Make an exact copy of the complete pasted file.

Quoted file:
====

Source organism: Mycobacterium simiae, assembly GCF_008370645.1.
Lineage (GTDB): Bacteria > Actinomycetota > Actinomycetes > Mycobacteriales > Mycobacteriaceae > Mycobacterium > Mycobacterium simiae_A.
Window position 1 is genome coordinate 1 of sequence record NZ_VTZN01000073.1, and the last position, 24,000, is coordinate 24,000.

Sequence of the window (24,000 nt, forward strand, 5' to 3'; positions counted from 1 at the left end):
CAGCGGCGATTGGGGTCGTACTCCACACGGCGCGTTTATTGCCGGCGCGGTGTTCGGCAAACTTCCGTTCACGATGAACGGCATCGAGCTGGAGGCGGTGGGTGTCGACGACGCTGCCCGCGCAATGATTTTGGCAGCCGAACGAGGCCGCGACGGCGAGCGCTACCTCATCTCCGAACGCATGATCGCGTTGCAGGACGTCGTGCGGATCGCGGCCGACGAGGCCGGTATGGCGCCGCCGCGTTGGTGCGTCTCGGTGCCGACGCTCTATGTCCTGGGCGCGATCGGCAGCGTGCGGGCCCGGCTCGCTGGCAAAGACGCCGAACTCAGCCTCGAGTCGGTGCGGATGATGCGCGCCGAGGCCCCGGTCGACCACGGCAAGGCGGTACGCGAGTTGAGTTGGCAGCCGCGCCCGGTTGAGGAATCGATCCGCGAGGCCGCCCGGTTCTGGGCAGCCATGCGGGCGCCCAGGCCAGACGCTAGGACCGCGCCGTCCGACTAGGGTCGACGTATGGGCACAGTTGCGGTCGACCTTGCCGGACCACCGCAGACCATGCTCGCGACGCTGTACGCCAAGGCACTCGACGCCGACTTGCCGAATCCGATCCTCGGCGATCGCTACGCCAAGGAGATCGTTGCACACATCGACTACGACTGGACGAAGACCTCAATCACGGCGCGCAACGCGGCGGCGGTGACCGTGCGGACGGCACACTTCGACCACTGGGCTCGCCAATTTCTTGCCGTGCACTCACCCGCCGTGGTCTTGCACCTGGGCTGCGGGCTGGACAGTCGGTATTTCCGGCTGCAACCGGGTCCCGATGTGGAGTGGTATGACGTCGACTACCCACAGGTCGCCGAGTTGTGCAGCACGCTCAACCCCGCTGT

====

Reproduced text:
Source organism: Mycobacterium simiae, assembly GCF_008370645.1.
Lineage (GTDB): Bacteria > Actinomycetota > Actinomycetes > Mycobacteriales > Mycobacteriaceae > Mycobacterium > Mycobacterium simiae_A.
Window position 1 is genome coordinate 1 of sequence record NZ_VTZN01000073.1, and the last position, 24,000, is coordinate 24,000.

Sequence of the window (24,000 nt, forward strand, 5' to 3'; positions counted from 1 at the left end):
CAGCGGCGATTGGGGTCGTACTCCACACGGCGCGTTTATTGCCGGCGCGGTGTTCGGCAAACTTCCGTTCACGATGAACGGCATCGAGCTGGAGGCGGTGGGTGTCGACGACGCTGCCCGCGCAATGATTTTGGCAGCCGAACGAGGCCGCGACGGCGAGCGCTACCTCATCTCCGAACGCATGATCGCGTTGCAGGACGTCGTGCGGATCGCGGCCGACGAGGCCGGTATGGCGCCGCCGCGTTGGTGCGTCTCGGTGCCGACGCTCTATGTCCTGGGCGCGATCGGCAGCGTGCGGGCCCGGCTCGCTGGCAAAGACGCCGAACTCAGCCTCGAGTCGGTGCGGATGATGCGCGCCGAGGCCCCGGTCGACCACGGCAAGGCGGTACGCGAGTTGAGTTGGCAGCCGCGCCCGGTTGAGGAATCGATCCGCGAGGCCGCCCGGTTCTGGGCAGCCATGCGGGCGCCCAGGCCAGACGCTAGGACCGCGCCGTCCGACTAGGGTCGACGTATGGGCACAGTTGCGGTCGACCTTGCCGGACCACCGCAGACCATGCTCGCGACGCTGTACGCCAAGGCACTCGACGCCGACTTGCCGAATCCGATCCTCGGCGATCGCTACGCCAAGGAGATCGTTGCACACATCGACTACGACTGGACGAAGACCTCAATCACGGCGCGCAACGCGGCGGCGGTGACCGTGCGGACGGCACACTTCGACCACTGGGCTCGCCAATTTCTTGCCGTGCACTCACCCGCCGTGGTCTTGCACCTGGGCTGCGGGCTGGACAGTCGGTATTTCCGGCTGCAACCGGGTCCCGATGTGGAGTGGTATGACGTCGACTACCCACAGGTCGCCGAGTTGTGCAGCACGCTCAACCCCGCTGT